Crazy hey?  Not Pinterest. Not Facebook. But LinkedIn!  Who would have thunk it, right? Consider these stats and then after you have considered them, consider sharing infographics (even better, your own “original” infographics) on LinkedIn:
#3  LinkedIn Acquired Slideshare in 2012
The fact that LinkedIn acquired Slideshare should send a very strong message – LinkedIn is committed to showcasing visual content for the long term.  So get up to speed now and start integrating visual content in your profile.  Things are not going to change – the shift to visual social media is here and any way that we can say what we want to say with imagery, will stand you in good stead across all social media platforms.

So now that you have some reasons for looking at LinkedIn differently, here are some ways in which you can start getting more “visual” on your LinkedIn Profile by using Professional Portfolio.

5 Ways to Get Visual on LinkedIn with Professional Portfolio

Monday, October 7, 2013

10 LinkedIn Buzzwords To Avoid Using

These days there is a plethora of ways for employers and candidates to find one another. With the job market becoming ever more competitive it is not enough to simply send off a CV showcasing your skills and experience. Employers will look you up online and if you don’t have a LinkedIn profile, you may be falling at the first hurdle.

LinkedIn, for those of you still stuck in the dark ages, is like Facebook, only for your professional life rather than your social life. You can link with old work colleagues without worrying that they might see photos of you drunk. They can write shining reviews about how wonderful you were to work with, and prospective employers can gain a better idea of what you are like as a person than a CV alone offers.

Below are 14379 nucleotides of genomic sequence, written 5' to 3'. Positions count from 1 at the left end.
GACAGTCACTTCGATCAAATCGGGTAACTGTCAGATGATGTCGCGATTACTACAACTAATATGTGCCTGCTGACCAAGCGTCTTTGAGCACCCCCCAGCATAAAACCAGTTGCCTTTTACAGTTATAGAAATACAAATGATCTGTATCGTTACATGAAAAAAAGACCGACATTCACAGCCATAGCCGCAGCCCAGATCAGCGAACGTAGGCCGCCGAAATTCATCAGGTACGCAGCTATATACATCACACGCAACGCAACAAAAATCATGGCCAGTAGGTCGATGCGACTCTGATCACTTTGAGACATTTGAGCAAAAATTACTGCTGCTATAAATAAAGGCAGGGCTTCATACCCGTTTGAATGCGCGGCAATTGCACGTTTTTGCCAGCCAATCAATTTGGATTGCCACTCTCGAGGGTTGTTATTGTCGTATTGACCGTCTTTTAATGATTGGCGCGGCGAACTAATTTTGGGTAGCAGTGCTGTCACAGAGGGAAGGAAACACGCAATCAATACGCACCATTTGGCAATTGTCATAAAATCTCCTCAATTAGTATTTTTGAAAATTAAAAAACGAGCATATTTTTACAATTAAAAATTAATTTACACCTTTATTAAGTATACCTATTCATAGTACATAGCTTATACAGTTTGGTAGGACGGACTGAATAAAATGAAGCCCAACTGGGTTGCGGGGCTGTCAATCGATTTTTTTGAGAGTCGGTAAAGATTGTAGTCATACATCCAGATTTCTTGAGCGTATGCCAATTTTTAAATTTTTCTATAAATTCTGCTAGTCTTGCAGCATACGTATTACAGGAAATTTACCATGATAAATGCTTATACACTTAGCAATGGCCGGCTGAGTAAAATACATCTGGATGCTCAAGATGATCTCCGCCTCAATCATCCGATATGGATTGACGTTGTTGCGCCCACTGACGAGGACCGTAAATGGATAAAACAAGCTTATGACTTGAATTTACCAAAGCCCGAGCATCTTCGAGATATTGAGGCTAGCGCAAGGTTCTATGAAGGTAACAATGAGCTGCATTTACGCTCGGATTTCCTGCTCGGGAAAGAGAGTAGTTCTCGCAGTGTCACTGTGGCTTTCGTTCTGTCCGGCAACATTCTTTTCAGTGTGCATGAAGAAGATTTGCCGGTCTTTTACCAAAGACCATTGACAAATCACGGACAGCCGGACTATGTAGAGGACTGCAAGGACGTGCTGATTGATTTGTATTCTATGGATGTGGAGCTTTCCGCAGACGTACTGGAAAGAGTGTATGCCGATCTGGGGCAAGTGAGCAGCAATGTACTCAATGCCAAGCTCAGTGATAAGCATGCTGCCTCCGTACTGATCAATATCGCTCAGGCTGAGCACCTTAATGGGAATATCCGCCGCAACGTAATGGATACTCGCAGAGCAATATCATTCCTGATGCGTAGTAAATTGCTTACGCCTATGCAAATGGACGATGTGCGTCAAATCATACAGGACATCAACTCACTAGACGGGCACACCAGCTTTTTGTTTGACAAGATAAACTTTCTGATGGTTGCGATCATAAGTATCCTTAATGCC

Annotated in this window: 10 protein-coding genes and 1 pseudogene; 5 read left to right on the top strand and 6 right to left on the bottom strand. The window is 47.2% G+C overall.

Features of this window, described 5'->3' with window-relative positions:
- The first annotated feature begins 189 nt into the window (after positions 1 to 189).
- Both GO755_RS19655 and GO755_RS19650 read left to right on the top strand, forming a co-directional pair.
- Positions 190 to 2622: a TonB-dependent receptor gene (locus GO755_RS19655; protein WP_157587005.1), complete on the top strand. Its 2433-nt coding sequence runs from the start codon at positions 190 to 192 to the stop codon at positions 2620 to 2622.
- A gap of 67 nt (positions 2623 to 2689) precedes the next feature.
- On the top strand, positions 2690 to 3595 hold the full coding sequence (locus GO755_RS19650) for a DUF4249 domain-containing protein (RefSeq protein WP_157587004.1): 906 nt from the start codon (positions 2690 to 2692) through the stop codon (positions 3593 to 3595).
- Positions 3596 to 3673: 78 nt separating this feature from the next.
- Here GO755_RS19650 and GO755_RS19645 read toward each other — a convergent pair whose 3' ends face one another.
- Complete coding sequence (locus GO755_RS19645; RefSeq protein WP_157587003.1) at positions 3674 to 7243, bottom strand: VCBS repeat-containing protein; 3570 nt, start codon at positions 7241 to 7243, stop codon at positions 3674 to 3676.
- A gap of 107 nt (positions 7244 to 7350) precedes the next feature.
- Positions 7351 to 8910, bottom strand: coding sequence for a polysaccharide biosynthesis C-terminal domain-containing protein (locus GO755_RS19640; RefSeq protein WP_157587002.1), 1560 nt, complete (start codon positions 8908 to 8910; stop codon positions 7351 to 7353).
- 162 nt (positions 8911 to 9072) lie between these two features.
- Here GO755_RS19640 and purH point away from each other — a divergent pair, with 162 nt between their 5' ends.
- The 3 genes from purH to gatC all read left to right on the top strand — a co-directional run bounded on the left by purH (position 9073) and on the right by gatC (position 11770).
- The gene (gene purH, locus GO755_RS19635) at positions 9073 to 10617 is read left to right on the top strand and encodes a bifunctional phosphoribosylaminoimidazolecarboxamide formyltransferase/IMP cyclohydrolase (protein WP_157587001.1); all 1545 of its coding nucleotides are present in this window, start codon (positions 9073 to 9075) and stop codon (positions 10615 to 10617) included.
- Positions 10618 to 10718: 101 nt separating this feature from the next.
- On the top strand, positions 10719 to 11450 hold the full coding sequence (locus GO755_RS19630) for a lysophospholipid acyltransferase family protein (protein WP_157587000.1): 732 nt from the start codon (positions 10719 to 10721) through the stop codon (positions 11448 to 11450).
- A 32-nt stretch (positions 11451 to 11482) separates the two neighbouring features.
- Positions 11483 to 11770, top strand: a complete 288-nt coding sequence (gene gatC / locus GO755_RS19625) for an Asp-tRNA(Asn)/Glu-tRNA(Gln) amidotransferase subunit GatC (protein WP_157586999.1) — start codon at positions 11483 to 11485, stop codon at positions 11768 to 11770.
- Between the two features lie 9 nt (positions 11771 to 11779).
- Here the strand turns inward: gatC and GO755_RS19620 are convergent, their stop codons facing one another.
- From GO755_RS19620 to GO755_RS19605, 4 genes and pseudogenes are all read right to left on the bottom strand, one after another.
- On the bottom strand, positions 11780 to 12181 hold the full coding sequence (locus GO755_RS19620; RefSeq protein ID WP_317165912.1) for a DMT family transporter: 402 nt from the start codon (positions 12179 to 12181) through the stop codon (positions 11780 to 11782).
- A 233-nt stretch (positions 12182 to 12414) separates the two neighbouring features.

Sadly, the same problems that many employers lament about peoples CVs still exist on LinkedIn. The same boring LinkedIn buzzwords are being used with no real benefit to either the job-seeker or the employer. Below is a list of the words and phrases guaranteed to convince prospective employers that you are completely unimaginative.

10. “Responsible For…”
Reading this term, the recruiter will picture the completely average, uninspired employee robotically completing their job requirements with no individuality or flair, the same way they filled in their LinkedIn profile. Responsibility for something isn’t something you achieved — it’s something that happened to you. You could’ve just as easily have been responsible for a £2 billion rise in profits as a nuclear meltdown. It doesn’t indicate success or failure. Change passive phrases into decisive, active verbs like “led” or “efficiently managed”.

8. “Goal-oriented”
This is vague and bland. You are not a football player. And if you were, your manager would assume that you were goal orientated. This goes without saying.

2. “Perfectionist”
This word is a nice way to say you are difficult, high maintenance or nit-picking. Basically a nightmare to work with.

1. “Creative”